Are We Really spOILed?

A pumpjack in Texas The documentary film spOILed debuted last week in Denver to a private crowd hosted by the city’s petroleum club, which was greeted with cheers and applause as the film gushed to a start. Director Mark Mathis delivered a truthful and resonating film from the perspective of a realist who journeyed to discover the truth about oil. As a born and bred local of Colorado and an energy enthusiast I was pleased to experience a realistic and balanced perspective on oil production.

From the onset, the film is catchy and interrupting. Mathis’ story line delivers you to logical points and in an instant flashes you back in time to iconic moments in history as a reminder of how quickly our perception of oil has changed. His clip composition is timed perfectly to anticipate the moments when the viewer may be thinking, “but…"

From Greenpeace to industry insiders, Mathis interviews a gamut of individuals with a vested interest in the production of oil. While the U.S. doesn’t have an energy policy, everybody has an opinion on what it should be. Like Gasland, spOILed is sure to receive attention regarding Mathis’ “ honest discussion on energy.” The film serves as a reminder about how we came to use oil, how oil has revolutionized our world and our lifestyles as well as the results of cutting off oil production completely. It begs to the absurdity of not knowing the intrinsic connections and value that oil affords us, and how far-reaching our dependence is. spOILed reminds viewers that while figuring out an alternative solution to oil is important we can’t just sever our life line to the fuel without consequences.

English: United States petroleum production an...

Living as Americans we have come to appreciate and take for granted the freedoms and choices that are provided to us daily. Our forefathers in a quest to develop a system for free people outlined a set of laws that helped us pursue life, liberty and happiness. These freedoms have allowed us to watch the sunset from our beach bungalows, cozy up to the fireplaces in our mountain homes and drink wine on the porches of our cottages; due in part to the innovations and discoveries years ago spurred by the discovery of oil.

Like residents living on the coasts or across the plains, I too appreciate the daily aesthetics’ that living in Denver and the state of Colorado allow to me. There is nothing like watching the sun set over the mountains, enjoying the outdoors and breathing the fresh Rocky Mountain air at 5,000 feet. I am also acutely aware of the blessings I count for myself in the form of a great place to live, a hot shower in the morning, a reliable car and an iPod that like me runs for hours so that I can be alone with my thoughts, which hopefully come out as good writing when I finally get to typing on my Mac. I also know that these same blessings are the result of American discovery, innovation and ingenuity forged as a direct result of our use of oil.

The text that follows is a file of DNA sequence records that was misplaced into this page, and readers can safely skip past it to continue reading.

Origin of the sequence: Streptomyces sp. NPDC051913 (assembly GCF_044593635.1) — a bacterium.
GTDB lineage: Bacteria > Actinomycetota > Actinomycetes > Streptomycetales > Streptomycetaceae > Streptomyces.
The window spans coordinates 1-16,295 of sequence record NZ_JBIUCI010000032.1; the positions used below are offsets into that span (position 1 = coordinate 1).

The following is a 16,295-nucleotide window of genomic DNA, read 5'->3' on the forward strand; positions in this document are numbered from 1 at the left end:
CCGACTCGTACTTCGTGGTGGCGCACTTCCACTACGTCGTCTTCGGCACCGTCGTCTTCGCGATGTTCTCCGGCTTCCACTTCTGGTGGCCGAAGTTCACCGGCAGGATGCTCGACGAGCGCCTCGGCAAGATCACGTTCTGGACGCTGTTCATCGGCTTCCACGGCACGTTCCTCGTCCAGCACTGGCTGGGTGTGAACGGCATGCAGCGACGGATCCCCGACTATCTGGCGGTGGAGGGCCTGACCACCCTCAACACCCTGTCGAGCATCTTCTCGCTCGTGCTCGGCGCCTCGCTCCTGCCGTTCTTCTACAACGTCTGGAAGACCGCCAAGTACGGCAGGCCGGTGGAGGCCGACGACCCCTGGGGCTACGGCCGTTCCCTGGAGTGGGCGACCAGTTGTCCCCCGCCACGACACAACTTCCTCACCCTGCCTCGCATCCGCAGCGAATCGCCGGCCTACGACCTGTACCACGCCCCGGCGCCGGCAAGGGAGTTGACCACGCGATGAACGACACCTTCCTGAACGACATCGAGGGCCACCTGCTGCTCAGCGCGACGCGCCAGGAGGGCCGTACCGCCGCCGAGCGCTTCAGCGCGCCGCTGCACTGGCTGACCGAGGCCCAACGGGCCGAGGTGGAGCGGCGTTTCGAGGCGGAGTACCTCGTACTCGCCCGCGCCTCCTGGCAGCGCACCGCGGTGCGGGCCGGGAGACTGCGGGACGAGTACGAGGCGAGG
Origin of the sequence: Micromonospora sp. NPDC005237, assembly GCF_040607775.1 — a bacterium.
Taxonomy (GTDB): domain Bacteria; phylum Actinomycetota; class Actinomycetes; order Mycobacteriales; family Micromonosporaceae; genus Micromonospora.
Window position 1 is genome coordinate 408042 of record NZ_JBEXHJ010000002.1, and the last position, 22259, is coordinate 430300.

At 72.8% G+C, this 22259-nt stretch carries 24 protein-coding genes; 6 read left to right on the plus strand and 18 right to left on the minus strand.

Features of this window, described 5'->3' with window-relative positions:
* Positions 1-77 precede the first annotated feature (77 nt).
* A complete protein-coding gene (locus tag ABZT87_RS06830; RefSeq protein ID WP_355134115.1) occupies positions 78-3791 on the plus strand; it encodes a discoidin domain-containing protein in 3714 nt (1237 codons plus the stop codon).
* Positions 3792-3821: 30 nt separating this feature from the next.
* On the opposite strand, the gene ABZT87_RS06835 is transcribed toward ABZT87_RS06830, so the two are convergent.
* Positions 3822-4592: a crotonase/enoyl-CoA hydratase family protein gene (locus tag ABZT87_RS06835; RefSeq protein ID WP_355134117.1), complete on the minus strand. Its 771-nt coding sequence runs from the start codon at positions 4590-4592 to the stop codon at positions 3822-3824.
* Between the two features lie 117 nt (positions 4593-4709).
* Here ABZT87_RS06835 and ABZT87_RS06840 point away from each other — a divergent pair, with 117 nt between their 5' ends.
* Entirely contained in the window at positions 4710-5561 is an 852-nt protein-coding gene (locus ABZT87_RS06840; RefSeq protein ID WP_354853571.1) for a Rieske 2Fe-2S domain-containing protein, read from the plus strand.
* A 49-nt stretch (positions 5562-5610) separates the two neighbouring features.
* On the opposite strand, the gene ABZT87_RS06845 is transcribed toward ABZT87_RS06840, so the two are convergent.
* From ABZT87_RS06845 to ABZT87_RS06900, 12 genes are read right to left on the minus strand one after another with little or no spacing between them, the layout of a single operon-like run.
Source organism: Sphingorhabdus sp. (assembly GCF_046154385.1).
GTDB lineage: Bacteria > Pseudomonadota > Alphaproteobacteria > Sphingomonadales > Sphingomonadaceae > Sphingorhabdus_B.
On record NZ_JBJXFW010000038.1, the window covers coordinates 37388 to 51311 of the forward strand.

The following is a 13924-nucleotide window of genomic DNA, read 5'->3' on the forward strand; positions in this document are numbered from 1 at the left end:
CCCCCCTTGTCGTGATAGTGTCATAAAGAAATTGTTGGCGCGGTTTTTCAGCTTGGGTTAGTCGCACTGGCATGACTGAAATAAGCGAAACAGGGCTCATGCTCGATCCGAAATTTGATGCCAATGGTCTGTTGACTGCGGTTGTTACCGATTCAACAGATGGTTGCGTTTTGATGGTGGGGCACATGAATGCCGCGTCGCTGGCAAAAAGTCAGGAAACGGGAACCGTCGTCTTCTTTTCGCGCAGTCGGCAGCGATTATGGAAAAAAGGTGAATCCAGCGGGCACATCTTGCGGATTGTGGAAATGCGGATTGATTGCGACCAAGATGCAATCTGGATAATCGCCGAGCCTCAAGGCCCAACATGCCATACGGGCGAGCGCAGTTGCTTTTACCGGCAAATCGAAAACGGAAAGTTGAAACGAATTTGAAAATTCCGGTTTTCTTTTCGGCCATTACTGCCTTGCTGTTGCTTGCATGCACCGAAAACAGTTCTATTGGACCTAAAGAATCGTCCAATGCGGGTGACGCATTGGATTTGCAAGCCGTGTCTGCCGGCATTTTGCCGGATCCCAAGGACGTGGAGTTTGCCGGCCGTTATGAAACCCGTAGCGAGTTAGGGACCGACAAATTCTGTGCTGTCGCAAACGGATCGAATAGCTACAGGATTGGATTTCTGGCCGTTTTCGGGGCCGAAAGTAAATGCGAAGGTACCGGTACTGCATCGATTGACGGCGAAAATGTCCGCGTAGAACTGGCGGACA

Mathis’ documentary while of course focused on oil, presents a logical look into the world of oil production and asks viewers to be rational when discussing it and its alternatives. Whether you are a fan of renewable energy or fossil fuels you need to see the film spOILed to really understand both sides or at least to have a rationale conversation on how our society can cut back on its oil dependence without eliminating it completely.

The Vx

The Vx, headquartered in Colorado, brings together members of existing women’s affinity groups in a collaborative environment, giving women access to an exceptional resourceThe Goal of The Vx is to: • Secure exceptional resources to foster a community of interest • Inspire women to achieve their personal and professional potential • Integrate the full potential of this community to focus on extraordinary problems Pam Jeffords, Co-Founder and Partner of Via Management Consulting, is an experienced entrepreneur in the Denver community. Pam founded her first company, Maid to Fit, at the age of 30 and sold the company to a competitor three years later. Pam was recruited by to move their offering to the web, growing the consumer base of on-line members to over 1Million and delivering over 1,000 advertisers with banner revenue. In 2007, she joined PAETEC as the General Manager with responsibility for launching six new markets in twelve months. Pam is the Co-chair of the Women’s Leadership Council at Mile High United Way, where she has played an instrumental role since 2003. Pam holds a Bachelor’s degree from Louisiana State University and a Masters in Business Administration from Georgia State University.


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Peter Yarrow's Operation Respect

Peter Yarrow  

Peter Yarrow is best known for being part of the folk musical trio Peter, Paul and Mary.  Yarrow’s current project Operation Respect encourages mutual respect between all people.  “Operation Respect Program” includes a book, CD and teaching curriculum.  The book is Yarrow’s second book following “Puff the Magic Dragon.”  Operation Respect is not only a book but also a nonprofit, education and advocacy organization which teaches respectful, safe and compassionate behaviors.

Puff the Magic Dragon’s meaning has always been questioned and Yarrow assures time and time again it has an innocent message.  Puff the Magic Dragon is a song about compassion and empathy and relates to being respectful to the differences between people.  The song resonates through the ages because it touches the heart.

Operation Respect’s program curriculum can be downloaded, at;  At this website you can find about 50 songs to download at no cost.  Yarrow shares them because once children sing together they form respect for each other.